Like a lot of outsider business execs who want to come in and fix politics, Howard Schultz has kept some distance from the mess of democracy in the past. By not voting.
Howard Schultz wants to run for president as that curious but hardy perennial, the un-politician.
“I strongly believe we are living in a time that demands a re-imagining of our current political system,” Schultz told this newspaper Sunday. Politics in America is “broken” and in dire need of repair, from the outside in, he said.
So it wasn’t too surprising to discover that he personally is a practitioner of un-politics. As in: not voting.
State and county election records show that going back to 2005, Schultz has cast a ballot in just 11 of 38 elections. This isn’t the worst voting record I’ve seen in a political candidate. But neither does it suggest someone actively involved in ballot-box democracy over the years.
Most Read Local Stories
- The time Seattle neighbors sued Howard Schultz and Kurt Cobain's estate over a driveway in a park
- Seattle upzones 27 neighborhood hubs, passes affordable-housing requirements
- Why are people in Seattle homeless?
- No, CBD-infused jelly beans won't get you high. Here's why.
- Smoking strong pot daily raises psychosis risk, study finds
Schultz has at least voted in every election for the office he’s now seeking, the presidency. He also voted in the most recent midterms, in 2018. But he has skipped most of the state and local elections over the years, as well as some of the big midterms (like in 2014, when Republicans retook the U.S. Senate, and 2006, when Democrats “blue-waved” the Bush administration).
He also passed up voting in Seattle municipal elections for mayor and city council most years, including in 2005 — right when he was petitioning City Hall for money to rebuild a basketball arena for the Sonics, which he co-owned. In fact, he sat out all the municipal elections in the period he owned the Sonics — 2001, 2003 and 2005.
He also didn’t vote during an election that featured a measure targeting him. Initiative 91, which passed in Seattle in 2006, sought to bar public subsidies for sports arenas. Schultz had sold the Sonics a few months before the vote, so maybe he didn’t care anymore at that point.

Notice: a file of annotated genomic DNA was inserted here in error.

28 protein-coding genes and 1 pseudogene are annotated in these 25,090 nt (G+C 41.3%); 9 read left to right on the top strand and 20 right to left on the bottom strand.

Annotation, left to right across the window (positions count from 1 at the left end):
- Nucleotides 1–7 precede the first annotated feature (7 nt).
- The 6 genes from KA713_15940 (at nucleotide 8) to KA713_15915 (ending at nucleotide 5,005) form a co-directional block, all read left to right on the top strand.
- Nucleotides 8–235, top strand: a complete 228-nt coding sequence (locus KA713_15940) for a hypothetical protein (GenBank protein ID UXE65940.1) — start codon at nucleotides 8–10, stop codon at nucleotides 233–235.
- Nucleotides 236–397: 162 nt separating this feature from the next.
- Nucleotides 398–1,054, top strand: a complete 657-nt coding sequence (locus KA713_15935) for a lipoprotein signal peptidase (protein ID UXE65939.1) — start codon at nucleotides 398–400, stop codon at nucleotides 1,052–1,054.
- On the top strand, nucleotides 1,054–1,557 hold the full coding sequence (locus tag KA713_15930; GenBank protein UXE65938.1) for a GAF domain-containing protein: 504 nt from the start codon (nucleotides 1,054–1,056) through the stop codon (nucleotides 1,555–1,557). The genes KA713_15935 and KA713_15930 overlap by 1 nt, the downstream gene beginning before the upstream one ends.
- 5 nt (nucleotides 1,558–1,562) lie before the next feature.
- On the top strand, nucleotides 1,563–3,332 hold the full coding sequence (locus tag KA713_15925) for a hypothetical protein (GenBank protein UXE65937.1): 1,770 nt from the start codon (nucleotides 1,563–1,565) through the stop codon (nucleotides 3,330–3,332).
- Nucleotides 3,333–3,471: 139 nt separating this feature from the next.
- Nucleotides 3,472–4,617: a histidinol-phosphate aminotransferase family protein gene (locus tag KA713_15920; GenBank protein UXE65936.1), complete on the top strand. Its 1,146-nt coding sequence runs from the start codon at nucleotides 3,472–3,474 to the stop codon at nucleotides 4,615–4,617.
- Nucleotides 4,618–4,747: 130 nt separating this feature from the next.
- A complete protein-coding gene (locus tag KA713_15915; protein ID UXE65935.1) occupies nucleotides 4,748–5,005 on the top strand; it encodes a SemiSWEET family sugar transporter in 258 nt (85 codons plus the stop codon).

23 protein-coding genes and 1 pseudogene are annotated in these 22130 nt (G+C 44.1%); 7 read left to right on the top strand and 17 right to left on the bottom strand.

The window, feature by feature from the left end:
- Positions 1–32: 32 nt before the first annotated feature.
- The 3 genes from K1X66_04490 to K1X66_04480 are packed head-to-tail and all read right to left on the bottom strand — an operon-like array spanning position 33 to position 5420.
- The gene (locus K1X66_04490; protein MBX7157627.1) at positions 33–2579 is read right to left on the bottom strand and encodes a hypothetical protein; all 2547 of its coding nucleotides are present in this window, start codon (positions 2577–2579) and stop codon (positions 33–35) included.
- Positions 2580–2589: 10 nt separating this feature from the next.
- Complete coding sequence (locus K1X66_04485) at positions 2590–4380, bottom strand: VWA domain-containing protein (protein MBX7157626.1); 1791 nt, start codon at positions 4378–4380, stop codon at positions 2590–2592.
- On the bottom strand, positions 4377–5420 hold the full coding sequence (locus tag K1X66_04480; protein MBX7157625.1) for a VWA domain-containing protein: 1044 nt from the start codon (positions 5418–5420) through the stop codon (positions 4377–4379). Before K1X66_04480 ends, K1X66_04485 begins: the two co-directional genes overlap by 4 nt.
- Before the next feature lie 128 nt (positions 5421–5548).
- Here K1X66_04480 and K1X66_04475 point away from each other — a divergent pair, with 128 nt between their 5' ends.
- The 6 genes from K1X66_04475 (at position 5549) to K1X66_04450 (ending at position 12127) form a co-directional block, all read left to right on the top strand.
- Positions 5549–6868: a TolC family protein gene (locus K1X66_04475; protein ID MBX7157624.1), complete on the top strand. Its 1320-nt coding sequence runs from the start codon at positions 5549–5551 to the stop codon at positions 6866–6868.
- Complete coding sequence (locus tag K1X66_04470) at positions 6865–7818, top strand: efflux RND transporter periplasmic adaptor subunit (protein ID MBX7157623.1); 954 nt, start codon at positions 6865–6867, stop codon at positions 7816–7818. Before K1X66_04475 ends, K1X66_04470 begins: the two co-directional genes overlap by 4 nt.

This is all a little awkward, because a couple years ago, when Starbucks rolled out a voter participation drive, Schultz said this: “It’s not just about who will be the next occupant of the White House. More Americans should participate in all elections, even those for city councils and school boards.”
Now many of you are probably reading along and saying: “Dude, the current president pays off porn stars and files for bankruptcy like a two-bit casino boss! Which he also was! And you’re slagging Schultz for … not voting?”
Fair point. Lowering the deviancy bar is Trump’s great gift to politicians for years to come.
But Schultz’s lackluster voting history does suggest a certain trope — the business executive who’s above the messy political fray, but also somehow most qualified to swoop in and fix it.
“There is a particular type of personality and ego type that ends up being a charismatic business leader,” said Nick Hanauer, another Seattle gazillionaire who waded into politics. “These people are usually the last people you would want to put in charge of a democratic process.”
Hanauer wrote on Twitter, referring to Schultz’s candidacy, that the two disciplines require “profoundly different skills.” Business execs get to “define the goals, the culture, the terms of service, everything. If people do not comply, you fire them.” Whereas in politics, power is diffuse, “where literally no one has to do what you say, and many people actively are trying to subvert you.”
Recently a slew of big-name business execs have made political bids pitching roughly Schultz’s same “fix it from above” approach. Maybe it’s a coincidence, but they were all weak voters, too.
Such as former Hewlett-Packard CEO Carly Fiorina, who ran for Senate and the presidency but got dinged for voting in only six of 14 elections. Or former eBay executive Meg Whitman, who ran for Senate but apparently went without voting at all for decades.
Trump himself had voted in 20 of 41 elections, according to The Washington Post, at the time he announced his campaign in 2015. That’s low, but still a higher voting rate than Schultz.
To compare, I checked our other wannabe presidential candidate, Gov. Jay Inslee. You probably could guess: Sunny Jay, the golden retriever of state politics, is a perfect voter. He cast ballots in an incredible 38 of 38 elections going back to 2005, including in the most tedious off-year affairs, for things like county fingerprint system and school-district director.
Of course it doesn’t mean Inslee would make a good president (or that Schultz necessarily wouldn’t). But it does show a certain respect for the old-fashioned ballot-box grunt work that, we tell ourselves anyway, is still supposed to be the backbone of this entire enterprise.